There has been much discussion lately about Governor Mark Sanford’s resistance to accepting federal stimulus money. In the face of enormous public and political pressure, the governor has accepted these funds but will exercise considerable authority in determining who gets it. For the purposes of this letter, I am not interested in whether or not this was the right thing to do.
I am more concerned with how the governor’s opponents have characterized his decisions. Sanford’s rivals have accused him of political posturing. Ignoring the vehement protestation against the governor’s actions, I find this interpretation lacking. While the cynic in me is willing to acknowledge that there might have been an element of posturing to Sanford’s resistance, it seems highly unlikely that this was his only, or even a major, motivator.
His month-long battle against the federal stimulus, however, is much more readily explained by taking a look at his ideology and his record both as governor and as a congressional representative. Sanford is perhaps the most ideologically consistent politician in contemporary American politics. Since entering the political arena in 1994, Sanford has been the quintessential Republican; at least, he has been what the quintessential Republican should be. By this I mean Sanford has sustained an unwavering faith in free enterprise and the free market while also endorsing socially conservative measures. He is not quite a libertarian, but he has the general ideological bent of Ron Paul when it comes to the economy without the gold standard baggage.
A cursory glance at a website like ontheissues.org demonstrates how consistent Sanford’s ideology is. In fact, the only inconsistency in his voting over the past 15 years is on affirmative action in college admissions. While in Congress in 1998, Sanford voted against ending preferential treatment by race in college admissions, but in 2002 he said that affirmative action was acceptable in state contracts but not in colleges. A closer examination of his voting history in Congress might reveal a few more inconsistencies, but I would wager any additional irregularities would still be far less than the typical congressman.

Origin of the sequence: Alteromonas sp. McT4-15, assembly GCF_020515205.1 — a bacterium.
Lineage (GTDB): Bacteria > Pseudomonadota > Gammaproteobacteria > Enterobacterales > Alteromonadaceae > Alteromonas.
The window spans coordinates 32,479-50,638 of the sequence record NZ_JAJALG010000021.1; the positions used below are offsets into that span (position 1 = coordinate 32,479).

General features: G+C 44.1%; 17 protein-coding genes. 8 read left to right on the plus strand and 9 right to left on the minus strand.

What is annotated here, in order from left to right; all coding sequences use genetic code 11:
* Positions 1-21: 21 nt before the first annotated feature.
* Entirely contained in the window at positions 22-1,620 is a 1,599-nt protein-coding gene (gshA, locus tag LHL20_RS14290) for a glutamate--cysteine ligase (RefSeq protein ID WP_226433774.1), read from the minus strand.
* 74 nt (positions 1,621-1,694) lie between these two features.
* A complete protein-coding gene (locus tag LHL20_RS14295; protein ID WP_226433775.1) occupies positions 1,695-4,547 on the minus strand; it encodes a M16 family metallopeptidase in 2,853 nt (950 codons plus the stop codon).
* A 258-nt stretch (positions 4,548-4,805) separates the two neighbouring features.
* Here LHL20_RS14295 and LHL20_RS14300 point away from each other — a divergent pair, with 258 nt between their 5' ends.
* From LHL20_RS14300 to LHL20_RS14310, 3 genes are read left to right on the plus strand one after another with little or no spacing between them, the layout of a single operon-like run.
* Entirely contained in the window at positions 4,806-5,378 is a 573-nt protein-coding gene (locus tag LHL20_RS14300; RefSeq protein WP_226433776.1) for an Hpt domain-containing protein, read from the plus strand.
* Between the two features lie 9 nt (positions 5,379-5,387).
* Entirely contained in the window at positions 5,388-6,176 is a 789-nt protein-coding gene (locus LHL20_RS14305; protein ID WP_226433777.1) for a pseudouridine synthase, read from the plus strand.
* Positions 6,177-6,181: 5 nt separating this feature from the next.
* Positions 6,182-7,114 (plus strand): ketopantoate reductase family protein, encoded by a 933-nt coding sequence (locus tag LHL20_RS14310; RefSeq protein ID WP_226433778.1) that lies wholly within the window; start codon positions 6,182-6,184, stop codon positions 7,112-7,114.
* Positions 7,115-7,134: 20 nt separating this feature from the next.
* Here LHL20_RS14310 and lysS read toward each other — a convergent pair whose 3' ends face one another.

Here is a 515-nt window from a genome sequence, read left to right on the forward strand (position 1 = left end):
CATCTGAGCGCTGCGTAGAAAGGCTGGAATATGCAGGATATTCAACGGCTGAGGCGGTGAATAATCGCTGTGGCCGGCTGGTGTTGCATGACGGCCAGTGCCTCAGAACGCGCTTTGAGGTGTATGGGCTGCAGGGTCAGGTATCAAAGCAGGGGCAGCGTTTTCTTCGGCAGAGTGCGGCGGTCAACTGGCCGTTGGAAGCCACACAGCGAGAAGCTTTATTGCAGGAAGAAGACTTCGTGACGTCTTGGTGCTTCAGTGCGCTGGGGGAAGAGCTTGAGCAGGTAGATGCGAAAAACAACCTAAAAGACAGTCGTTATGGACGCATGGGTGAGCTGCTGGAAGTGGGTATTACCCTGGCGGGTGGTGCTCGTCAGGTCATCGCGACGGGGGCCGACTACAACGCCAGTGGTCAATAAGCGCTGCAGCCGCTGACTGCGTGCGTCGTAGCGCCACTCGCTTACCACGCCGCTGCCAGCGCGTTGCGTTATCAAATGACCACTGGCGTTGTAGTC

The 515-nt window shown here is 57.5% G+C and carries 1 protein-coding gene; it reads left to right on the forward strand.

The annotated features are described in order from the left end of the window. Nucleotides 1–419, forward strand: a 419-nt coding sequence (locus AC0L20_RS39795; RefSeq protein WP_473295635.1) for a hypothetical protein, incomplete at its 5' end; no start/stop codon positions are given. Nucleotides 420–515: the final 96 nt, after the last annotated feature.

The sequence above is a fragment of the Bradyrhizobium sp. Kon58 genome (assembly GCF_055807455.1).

Regardless, Sanford’s commitment to fiscal conservatism and government accountability is astounding. Sanford has repeatedly supported term limits (for example, he imposed one on himself while a representative to Congress), a balanced budget, and lower taxes, as well as pushing for choices for citizens in education. Therefore, if we view Sanford’s struggle against the federal stimulus through the lens of his voting record and his statements as a congressman and governor, it is clear that his position derives from his sincere belief in his ideals.
Whether or not the governor is right is another matter. That is not the point I want to make. Agree or disagree, Governor Sanford is not taking a stand for political attention. He is taking a stand because he believes it is right. And, after all, isn’t that the important thing?